Mexico Decriminalizes Recreational Drug Use

Mexico is about to decriminalize recreational use of drugs.

Mexicans would be allowed to possess small amounts of cocaine, heroin, even ecstasy for their personal use under a bill approved by lawmakers that some worry could prove to be a lure to young Americans. The bill now only needs President
Vicente Fox’s signature to become law and that does not appear to be an obstacle. His office said that decriminalizing drugs will free up police to focus on major dealers. “This law gives police and prosecutors better legal tools to combat drug crimes that do so much damage to our youth and children,” said Fox’s spokesman, Ruben Aguilar.


The measure appeared to surprise U.S. officials. State Department spokeswoman Janelle Hironimus said the department was trying to get “more information” about it. One U.S. diplomat, who requested anonymity because he was not authorized to speak publicly, said “we’re still studying the legislation, but any effort to decriminalize illegal drugs would not be helpful.”

Some worried the law would increase drug addiction in Mexico and cause problems with the United States. Millions of American youths visit Mexico’s beach resorts and border towns each year. “A lot of Americans already come here to buy medications they can’t get up there … Just imagine, with heroin,” said Ulisis Bon, a drug treatment expert in Tijuana, where heroin use is rampant.


The law lays out allowable quantities for a large array of other drugs, including LSD, MDA, MDMA (ecstasy, about two pills’ worth), and amphetamines. However the bill stiffens penalties for trafficking and possession of drugs — even small quantities — by government employees or near schools, and maintains criminal penalties for drug sales.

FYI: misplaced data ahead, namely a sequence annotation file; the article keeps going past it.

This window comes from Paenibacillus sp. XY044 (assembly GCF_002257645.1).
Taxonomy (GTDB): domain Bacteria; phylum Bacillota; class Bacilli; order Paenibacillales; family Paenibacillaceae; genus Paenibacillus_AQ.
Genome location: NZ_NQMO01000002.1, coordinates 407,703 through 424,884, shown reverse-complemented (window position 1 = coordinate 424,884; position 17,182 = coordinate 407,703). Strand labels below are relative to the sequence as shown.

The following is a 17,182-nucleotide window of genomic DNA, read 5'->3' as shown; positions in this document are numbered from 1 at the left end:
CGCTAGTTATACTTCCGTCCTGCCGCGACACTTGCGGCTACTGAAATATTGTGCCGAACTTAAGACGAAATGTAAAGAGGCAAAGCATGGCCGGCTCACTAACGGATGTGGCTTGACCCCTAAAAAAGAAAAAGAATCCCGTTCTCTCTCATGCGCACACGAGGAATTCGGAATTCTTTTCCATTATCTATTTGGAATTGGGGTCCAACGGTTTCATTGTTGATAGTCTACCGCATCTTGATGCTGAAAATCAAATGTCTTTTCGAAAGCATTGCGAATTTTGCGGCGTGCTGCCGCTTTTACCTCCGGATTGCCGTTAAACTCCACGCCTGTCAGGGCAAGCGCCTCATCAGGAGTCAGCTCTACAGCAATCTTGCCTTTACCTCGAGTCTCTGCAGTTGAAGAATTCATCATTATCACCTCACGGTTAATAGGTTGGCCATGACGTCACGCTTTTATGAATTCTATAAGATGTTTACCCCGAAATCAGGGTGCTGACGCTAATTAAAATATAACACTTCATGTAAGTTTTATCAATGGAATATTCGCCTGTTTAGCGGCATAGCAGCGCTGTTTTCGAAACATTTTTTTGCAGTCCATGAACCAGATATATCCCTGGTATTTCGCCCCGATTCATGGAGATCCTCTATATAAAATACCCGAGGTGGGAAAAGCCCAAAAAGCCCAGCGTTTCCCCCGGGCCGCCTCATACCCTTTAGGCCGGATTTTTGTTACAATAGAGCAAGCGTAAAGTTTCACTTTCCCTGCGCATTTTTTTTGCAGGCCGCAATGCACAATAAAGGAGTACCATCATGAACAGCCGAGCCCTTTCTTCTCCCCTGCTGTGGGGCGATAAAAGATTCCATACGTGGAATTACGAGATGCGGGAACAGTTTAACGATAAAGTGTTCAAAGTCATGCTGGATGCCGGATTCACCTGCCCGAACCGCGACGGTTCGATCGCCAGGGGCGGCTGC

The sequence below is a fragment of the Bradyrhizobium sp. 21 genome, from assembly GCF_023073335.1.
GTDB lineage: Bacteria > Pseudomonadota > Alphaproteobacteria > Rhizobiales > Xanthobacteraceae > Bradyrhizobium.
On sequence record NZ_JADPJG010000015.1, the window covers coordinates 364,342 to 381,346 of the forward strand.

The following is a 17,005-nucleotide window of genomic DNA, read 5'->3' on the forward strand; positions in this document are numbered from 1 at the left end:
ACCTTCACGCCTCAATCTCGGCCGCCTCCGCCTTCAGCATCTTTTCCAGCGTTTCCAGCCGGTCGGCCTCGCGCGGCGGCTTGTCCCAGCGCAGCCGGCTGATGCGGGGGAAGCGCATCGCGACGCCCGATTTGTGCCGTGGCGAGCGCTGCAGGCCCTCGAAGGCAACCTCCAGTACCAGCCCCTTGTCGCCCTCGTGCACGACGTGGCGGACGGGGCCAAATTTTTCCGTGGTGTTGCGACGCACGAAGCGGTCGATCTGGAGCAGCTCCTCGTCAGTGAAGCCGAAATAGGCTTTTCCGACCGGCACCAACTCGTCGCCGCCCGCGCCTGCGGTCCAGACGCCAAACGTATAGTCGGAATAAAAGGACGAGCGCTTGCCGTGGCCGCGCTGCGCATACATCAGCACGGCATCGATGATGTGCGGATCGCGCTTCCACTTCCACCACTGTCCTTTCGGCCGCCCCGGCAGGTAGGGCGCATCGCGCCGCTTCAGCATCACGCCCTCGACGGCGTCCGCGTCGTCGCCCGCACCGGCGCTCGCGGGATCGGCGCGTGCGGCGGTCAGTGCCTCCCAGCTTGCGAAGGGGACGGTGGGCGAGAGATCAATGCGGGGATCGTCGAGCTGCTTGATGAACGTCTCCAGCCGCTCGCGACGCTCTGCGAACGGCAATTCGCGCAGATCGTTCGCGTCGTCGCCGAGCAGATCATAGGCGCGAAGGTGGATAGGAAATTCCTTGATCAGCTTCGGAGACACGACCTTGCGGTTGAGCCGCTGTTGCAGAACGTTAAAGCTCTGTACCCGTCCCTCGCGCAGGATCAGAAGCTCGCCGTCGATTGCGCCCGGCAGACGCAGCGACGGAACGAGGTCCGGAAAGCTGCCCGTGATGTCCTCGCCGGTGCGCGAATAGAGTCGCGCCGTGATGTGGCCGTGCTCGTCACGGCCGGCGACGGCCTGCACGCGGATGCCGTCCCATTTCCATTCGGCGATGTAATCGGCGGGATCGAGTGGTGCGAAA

Sales of all those drugs would remain illegal under the proposed law, unlike in the Netherlands, where the sale of marijuana for medical use is legal and it can be bought with a prescription in pharmacies. And while Dutch authorities look the other way regarding the open sale of cannabis in designated coffee shops — something Mexican police seem unlikely to do — the Dutch have zero tolerance for heroin and cocaine.

Sen. Miguel Angel Navarro of the leftist Democratic Revolution Party argued against the bill. “This authorizes the consumption of opium, morphine, heroin, cocaine, and a variety of drugs that can only be bought illicitly.”

This strikes me as a smart compromise solution. While it won’t satisfy libertarians who think drugs should be a purely private concern or conservatives who think the state should enforce moral standards, this allows resources to be focused in a more rational manner.

As to the issue of Americans heading to Mexico to violate our laws, so what? It’s not as if these drugs are unavailable here; Spring breakers who want to try marijuana certainly don’t need to cross international borders. Surely, all countries aren’t required to have the same laws we do in case people from here want to visit?

FILED UNDER: Latin America, Law and the Courts, , , , , , , ,
James Joyner
About James Joyner
James Joyner is Professor and Department Head of Security Studies at Marine Corps University's Command and Staff College. He's a former Army officer and Desert Storm veteran. Views expressed here are his own. Follow James on Twitter @DrJJoyner.


  1. Lunacy says:

    Maybe more of them will stay in Mexico now!

  2. McGehee says:

    …some worry could prove to be a lure to young Americans.

    Making the illegal border-crossings a two-way affair. Cool.

  3. M. Murcek says:

    As the Fark headline rejoinder reads – “What could possibly go wrong?”